Weeks, James. The Reggae & African Beat (Archive- 1983-1988)6. 2 (Apr 1, 1987)- 26-29-2

Weeks, James. The Reggae & African Beat (Archive- 1983-1988)6. 2 (Apr 1, 1987)- 26-29-3

Weeks, James. The Reggae & African Beat (Archive- 1983-1988)6. 2 (Apr 1, 1987)- 26-29-4

Black Uhuru “Conquer The Tanker” 12 inch (RAS) 1985

Included here is a rare Black Uhuru 12″ titled “Conquer The Tanker.”  The single, pressed on the RAS label in 1985, features Junior Reid on the vocal.  It is backed with a track called “Reggae With You.”  It was recorded by Steven Stanley in Jamaica during the ‘Brutal‘ sessions. Killer Reid-era track!


Black Uhuru feat. Puma Jones & Junior Reid Live at Chestnut Cabaret, 1985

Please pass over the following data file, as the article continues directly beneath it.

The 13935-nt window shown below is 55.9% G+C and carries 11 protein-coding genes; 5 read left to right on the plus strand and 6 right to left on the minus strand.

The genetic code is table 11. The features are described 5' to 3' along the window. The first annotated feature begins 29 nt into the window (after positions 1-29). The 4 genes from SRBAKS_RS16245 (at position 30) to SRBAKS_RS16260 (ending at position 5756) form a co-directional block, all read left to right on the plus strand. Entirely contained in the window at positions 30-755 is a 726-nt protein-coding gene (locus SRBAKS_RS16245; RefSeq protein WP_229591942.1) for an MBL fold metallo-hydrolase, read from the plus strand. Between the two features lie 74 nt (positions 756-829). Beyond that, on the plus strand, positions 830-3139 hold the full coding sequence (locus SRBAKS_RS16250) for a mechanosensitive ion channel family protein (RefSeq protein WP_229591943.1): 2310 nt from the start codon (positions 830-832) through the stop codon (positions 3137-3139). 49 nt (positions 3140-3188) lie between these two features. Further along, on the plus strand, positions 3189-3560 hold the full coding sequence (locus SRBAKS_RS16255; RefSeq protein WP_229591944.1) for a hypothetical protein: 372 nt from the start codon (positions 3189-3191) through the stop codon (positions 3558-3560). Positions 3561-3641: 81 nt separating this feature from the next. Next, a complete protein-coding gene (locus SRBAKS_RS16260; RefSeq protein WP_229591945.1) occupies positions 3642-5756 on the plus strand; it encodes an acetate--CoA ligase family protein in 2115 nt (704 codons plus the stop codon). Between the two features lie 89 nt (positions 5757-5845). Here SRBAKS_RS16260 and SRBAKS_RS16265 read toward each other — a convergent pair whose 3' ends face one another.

It is fitting to share this rare gem now, considering we just posted the interview with Doctor Dread yesterday.  Michael Rose left Black Uhuru in 1984 and the group was promptly dropped by Island Records just one year after winning the first ever reggae Grammy Award for ‘Anthem.’  Rose was promptly replaced by his good friend and fellow Waterhouse native Junior Reid.  Doctor Dread, a longtime fan of the group, goes to NYC to ink the deal with Duckie Simpson’s lawyer and Black Uhuru, now a RAS Records act, get to work on the ‘Brutal’ album.  ‘Brutal,’ produced by Doctor Dread, Black Uhuru, Steven Stanley, and Arthur Baker, is recorded by Steven Stanley at Music Mountain in Jamaica.  The album is mixed by Jim Fox in Washington, DC, Arthur Baker in NYC (Great Train Robbery), and Steven Stanley back at Music Mountain in Jamaica.  The album is released in 1986 and receives a Grammy nod, along with the ‘Brutal Dub’ album.  Interesting note:  The album contains the heavy, roots laden track “Dread In The Mountain,” which is voiced by Junior Reid.  This same tune was a minor nhit for Reid in Jamaica several years earlier under the name “Chanting.”